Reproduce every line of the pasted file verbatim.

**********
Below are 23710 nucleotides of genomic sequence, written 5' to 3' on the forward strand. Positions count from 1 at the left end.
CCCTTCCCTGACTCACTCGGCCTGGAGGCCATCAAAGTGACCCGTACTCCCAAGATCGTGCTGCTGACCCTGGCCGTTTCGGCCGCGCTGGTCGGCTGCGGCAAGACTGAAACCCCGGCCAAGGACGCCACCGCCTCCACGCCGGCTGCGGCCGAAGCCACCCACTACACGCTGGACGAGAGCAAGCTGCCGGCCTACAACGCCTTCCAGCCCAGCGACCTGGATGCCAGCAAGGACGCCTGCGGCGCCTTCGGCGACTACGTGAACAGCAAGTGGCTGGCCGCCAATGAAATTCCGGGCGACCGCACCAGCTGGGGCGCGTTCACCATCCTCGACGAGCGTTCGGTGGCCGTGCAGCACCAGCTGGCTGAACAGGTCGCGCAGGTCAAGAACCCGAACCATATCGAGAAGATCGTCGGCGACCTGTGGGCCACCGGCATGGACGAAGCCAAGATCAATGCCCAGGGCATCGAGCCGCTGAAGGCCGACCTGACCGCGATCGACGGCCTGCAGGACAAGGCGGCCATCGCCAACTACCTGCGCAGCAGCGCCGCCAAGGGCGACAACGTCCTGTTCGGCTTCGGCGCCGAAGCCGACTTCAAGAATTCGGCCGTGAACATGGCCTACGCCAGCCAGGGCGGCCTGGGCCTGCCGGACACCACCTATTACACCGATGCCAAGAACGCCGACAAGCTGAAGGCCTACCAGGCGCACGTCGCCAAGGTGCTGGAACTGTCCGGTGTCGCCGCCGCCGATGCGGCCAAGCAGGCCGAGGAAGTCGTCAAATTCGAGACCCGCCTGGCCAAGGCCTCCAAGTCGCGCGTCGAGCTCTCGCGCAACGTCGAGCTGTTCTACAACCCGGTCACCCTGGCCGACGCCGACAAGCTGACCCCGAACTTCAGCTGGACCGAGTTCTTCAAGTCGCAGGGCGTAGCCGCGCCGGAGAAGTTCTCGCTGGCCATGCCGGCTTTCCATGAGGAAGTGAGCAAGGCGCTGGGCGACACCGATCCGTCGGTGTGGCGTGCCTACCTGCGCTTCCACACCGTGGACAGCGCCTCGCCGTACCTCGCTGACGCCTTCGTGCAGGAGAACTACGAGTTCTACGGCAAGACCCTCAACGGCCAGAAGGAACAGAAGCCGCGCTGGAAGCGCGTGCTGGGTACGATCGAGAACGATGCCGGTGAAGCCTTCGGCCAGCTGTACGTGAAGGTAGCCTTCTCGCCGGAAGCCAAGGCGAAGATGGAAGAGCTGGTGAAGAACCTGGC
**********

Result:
Below are 23710 nucleotides of genomic sequence, written 5' to 3' on the forward strand. Positions count from 1 at the left end.
CCCTTCCCTGACTCACTCGGCCTGGAGGCCATCAAAGTGACCCGTACTCCCAAGATCGTGCTGCTGACCCTGGCCGTTTCGGCCGCGCTGGTCGGCTGCGGCAAGACTGAAACCCCGGCCAAGGACGCCACCGCCTCCACGCCGGCTGCGGCCGAAGCCACCCACTACACGCTGGACGAGAGCAAGCTGCCGGCCTACAACGCCTTCCAGCCCAGCGACCTGGATGCCAGCAAGGACGCCTGCGGCGCCTTCGGCGACTACGTGAACAGCAAGTGGCTGGCCGCCAATGAAATTCCGGGCGACCGCACCAGCTGGGGCGCGTTCACCATCCTCGACGAGCGTTCGGTGGCCGTGCAGCACCAGCTGGCTGAACAGGTCGCGCAGGTCAAGAACCCGAACCATATCGAGAAGATCGTCGGCGACCTGTGGGCCACCGGCATGGACGAAGCCAAGATCAATGCCCAGGGCATCGAGCCGCTGAAGGCCGACCTGACCGCGATCGACGGCCTGCAGGACAAGGCGGCCATCGCCAACTACCTGCGCAGCAGCGCCGCCAAGGGCGACAACGTCCTGTTCGGCTTCGGCGCCGAAGCCGACTTCAAGAATTCGGCCGTGAACATGGCCTACGCCAGCCAGGGCGGCCTGGGCCTGCCGGACACCACCTATTACACCGATGCCAAGAACGCCGACAAGCTGAAGGCCTACCAGGCGCACGTCGCCAAGGTGCTGGAACTGTCCGGTGTCGCCGCCGCCGATGCGGCCAAGCAGGCCGAGGAAGTCGTCAAATTCGAGACCCGCCTGGCCAAGGCCTCCAAGTCGCGCGTCGAGCTCTCGCGCAACGTCGAGCTGTTCTACAACCCGGTCACCCTGGCCGACGCCGACAAGCTGACCCCGAACTTCAGCTGGACCGAGTTCTTCAAGTCGCAGGGCGTAGCCGCGCCGGAGAAGTTCTCGCTGGCCATGCCGGCTTTCCATGAGGAAGTGAGCAAGGCGCTGGGCGACACCGATCCGTCGGTGTGGCGTGCCTACCTGCGCTTCCACACCGTGGACAGCGCCTCGCCGTACCTCGCTGACGCCTTCGTGCAGGAGAACTACGAGTTCTACGGCAAGACCCTCAACGGCCAGAAGGAACAGAAGCCGCGCTGGAAGCGCGTGCTGGGTACGATCGAGAACGATGCCGGTGAAGCCTTCGGCCAGCTGTACGTGAAGGTAGCCTTCTCGCCGGAAGCCAAGGCGAAGATGGAAGAGCTGGTGAAGAACCTGGC